But now, Inner City Press hears directly from Security Council sources, Ambassador Power has been making calls to other Council members' Permanent Representatives, including in the non-Permanent Five. One of these exclusively told Inner City Press, "She's developed a theory over the years about not needing Security Council approval to take action. So the calls are in that context."

  "But," the source continued, "there is a difference between a country stepping in between two tribes to stop one from killing the other. To shoot cruise missiles from far away, saying you're going to stop chemical weapons that way?" There was a bitter laugh.

  Some contrast the role of Chile during the run-up to the intervention in Iraq to the inability of the Security Council this month to asserts its role under international law. Why doesn't a member table a resolution seeking to stop missile strikes while UN personnel remain in Damascus, the source asked. It was rhetorical. The script appears written - but the calls are being made.

Much is being made of the Syrian government's delay in granting the UN's request for its chemical weapons inspection team to visit al Ghouta.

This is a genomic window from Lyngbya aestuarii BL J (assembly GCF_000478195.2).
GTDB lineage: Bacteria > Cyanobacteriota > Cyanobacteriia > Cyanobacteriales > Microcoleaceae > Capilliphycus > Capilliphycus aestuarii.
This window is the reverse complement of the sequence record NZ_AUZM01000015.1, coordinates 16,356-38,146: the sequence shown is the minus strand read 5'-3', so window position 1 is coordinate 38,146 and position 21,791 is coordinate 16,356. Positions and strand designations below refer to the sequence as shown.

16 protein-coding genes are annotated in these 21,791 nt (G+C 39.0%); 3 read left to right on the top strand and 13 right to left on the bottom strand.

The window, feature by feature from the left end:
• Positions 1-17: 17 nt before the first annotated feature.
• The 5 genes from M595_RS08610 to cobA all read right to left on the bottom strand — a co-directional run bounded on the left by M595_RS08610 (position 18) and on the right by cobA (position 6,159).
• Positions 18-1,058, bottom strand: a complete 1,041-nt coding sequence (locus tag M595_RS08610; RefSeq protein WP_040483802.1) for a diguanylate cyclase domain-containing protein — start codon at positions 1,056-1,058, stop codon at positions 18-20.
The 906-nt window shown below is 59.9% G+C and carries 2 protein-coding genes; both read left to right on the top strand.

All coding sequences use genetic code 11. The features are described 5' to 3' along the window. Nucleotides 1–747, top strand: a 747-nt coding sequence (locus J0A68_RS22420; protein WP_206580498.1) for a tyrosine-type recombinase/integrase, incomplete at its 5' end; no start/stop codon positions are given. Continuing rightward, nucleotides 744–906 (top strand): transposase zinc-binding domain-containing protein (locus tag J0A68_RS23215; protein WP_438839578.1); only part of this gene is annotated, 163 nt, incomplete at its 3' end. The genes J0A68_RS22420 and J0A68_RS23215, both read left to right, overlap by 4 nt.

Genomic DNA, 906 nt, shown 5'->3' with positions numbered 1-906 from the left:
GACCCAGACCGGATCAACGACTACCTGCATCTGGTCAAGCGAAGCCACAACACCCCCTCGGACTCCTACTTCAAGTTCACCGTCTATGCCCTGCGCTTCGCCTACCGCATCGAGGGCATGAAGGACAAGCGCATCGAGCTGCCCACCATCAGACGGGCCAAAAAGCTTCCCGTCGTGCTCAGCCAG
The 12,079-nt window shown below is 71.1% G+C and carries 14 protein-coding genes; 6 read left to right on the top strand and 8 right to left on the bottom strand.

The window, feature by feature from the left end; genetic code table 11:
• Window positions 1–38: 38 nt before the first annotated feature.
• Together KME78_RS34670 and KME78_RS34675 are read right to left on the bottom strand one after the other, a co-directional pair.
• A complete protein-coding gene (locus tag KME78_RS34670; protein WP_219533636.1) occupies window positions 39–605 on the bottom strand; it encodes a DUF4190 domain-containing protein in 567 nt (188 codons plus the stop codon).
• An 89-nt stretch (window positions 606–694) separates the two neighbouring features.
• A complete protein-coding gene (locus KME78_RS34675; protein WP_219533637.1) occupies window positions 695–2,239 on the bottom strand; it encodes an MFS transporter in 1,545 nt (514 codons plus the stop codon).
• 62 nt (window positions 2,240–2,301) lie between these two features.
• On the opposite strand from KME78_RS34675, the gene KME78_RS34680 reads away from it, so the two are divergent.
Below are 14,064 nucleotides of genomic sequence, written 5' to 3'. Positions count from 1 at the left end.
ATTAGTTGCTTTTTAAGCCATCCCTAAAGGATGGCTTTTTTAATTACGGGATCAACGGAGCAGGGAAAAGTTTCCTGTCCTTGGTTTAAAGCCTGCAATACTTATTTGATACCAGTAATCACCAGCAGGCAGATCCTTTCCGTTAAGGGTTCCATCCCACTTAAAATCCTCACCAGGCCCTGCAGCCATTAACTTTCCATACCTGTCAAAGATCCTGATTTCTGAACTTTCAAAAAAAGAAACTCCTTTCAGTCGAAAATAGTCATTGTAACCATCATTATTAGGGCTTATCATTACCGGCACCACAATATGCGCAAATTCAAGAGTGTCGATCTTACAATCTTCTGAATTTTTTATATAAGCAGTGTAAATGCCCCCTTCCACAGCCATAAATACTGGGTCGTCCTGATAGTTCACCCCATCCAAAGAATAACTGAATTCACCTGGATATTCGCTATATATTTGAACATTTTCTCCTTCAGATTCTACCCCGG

Inner City Press asked UN spokesperson Farhan Haq at Tuesday's noon briefing when it was that the UN formally requested access to al Ghouta -- on Saturday, August 24 or before? Video here, from Minute 12. Video with captions, on Inner City Press YouTube channel, here and embedded below, with transcript.

Haq read out a press statement from August 22, in which Secretary General Ban Ki-moon said a request is being sent. Then, Haq said, Ban's High Representative on Disarmament Angela Kane "stepped forward with the request" -- on August 24, Saturday.

It was granted the next day.

Inner City Press asked again, was there any formal request by the UN other than Ban's press statement, before August 24? Haq called this "semantics." But when Inner City Press asked Ban's spokespeople to respond to widely circulated press releases about a request being made to Ban, the UN says the actual formal request had not been received yet, and so: no comment. Why should the UN say it must be different for Syria?

How could the UN be so sloppy? Or was it sloppy?

  While the delay to Sunday (or Monday, when the team got out and said, if this YouTube video on which Haq declined comment when Inner City Press asked is not false, that they are not even looking at what type of munition was used in part because they didn't want to put it in their white UN 4 by 4) is now an element in the case for missile strikes, the UN didn't formally ASK until Saturday, in the person of Angela Kane